Gross minimum wage and public sector pay to rise in 2015

Newsroom 06/02/2015 | 14:26

Several changes in the legislation on employees’ annual leave and a rise in the minimum gross wage are expected this year, while the state needs to step up large investments to create jobs, say pundits. Meanwhile, salaries are tipped to increase in the private sector, as business leaders anticipate they must give raises and invest more in training to hold onto their highly skilled people.

Otilia Haraga

“The start of infrastructure projects, such as building highways or the large-scale rehabilitation of buildings that are economically inefficient, could employ skilled and unskilled workers in construction, a field that did not fare well in 2014, due to the severe curtailment of public investments in large infrastructure projects,” Catalin Micu, managing associate at Zamfirescu Racoti & Partners, told BR.

He suggested the state encourage major investments by adopting fiscal relaxation measures that would facilitate the hiring of the many skilled individuals made redundant when small businesses went bankrupt under economic stress.

“If major infrastructure investment projects could be initiated through the absorption of European funds, encouraging investments in significant businesses through fiscal relaxation measures would require agreement between local and central decision makers, which will be hard to achieve in 2015,” he said.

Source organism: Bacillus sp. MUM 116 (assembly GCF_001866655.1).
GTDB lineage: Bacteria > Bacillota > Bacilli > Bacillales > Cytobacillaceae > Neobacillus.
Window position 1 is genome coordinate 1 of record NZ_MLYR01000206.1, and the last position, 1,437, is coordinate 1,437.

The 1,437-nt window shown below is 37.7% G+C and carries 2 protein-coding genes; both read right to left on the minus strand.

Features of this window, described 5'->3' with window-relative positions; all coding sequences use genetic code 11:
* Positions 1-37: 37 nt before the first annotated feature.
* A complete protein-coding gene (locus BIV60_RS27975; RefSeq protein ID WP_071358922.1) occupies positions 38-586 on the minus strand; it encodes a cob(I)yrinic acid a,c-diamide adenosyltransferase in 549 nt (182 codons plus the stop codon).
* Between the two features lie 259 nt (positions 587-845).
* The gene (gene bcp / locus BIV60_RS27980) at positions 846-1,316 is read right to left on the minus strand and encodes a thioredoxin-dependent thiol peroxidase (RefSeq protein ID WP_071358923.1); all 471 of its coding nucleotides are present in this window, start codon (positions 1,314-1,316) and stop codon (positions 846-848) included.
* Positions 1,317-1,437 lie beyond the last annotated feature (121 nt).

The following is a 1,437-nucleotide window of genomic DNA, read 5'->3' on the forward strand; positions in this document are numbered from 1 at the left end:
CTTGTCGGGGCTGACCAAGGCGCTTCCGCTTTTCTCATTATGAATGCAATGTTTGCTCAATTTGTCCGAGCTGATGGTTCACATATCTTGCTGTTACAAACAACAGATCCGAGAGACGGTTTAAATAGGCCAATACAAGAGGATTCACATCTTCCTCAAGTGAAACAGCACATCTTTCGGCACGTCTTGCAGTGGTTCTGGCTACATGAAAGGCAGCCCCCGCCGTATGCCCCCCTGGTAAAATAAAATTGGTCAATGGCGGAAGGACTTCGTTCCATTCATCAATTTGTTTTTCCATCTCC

Also planned for this year is a rise in the gross minimum wage, which will increase in two stages. On January 1, the sum increased from RON 900 to RON 975. The second hike will come into effect on July 1, 2015, when it will reach RON 1,050.

“In the second half of 2015, depending on whether quarterly or half-year results indicate potential economic growth, trade unions might reopen the dialogue to take the gross minimum wage to RON 1,200, which the unions have previously spoken in favor of,” Micu tells BR.

Among the legislative changes, Micu draws attention to a proposal to alter Law 53/2003 on the Labor Code, which will undergo several amendments.

Annual leave entitlement in direct relation to the calendar year will be modified. The actual duration of leave will be settled in the individual work contract, in accordance with the law and the applicable collective labor contracts.

Also, Micu pointed out that when setting annual leave, periods when the employee is on temporary sick leave, maternity leave, maternal risk days and away from work to take care of a sick child will be treated as working days.

The duration of medical leave will not affect the length of annual leave. Employees will have a right to annual leave even if their medical leave lasts more than an entire calendar year. In this situation, the employer must grant annual leave within 18 months, starting the year after the medical leave.

If employees cannot take the annual leave they were entitled to over a one-year period, employers are obliged to grant the remaining days within 18 months, starting the following year. If an employee misses work without reason or takes unpaid days off, these will be subtracted from their service in employment, explains Micu.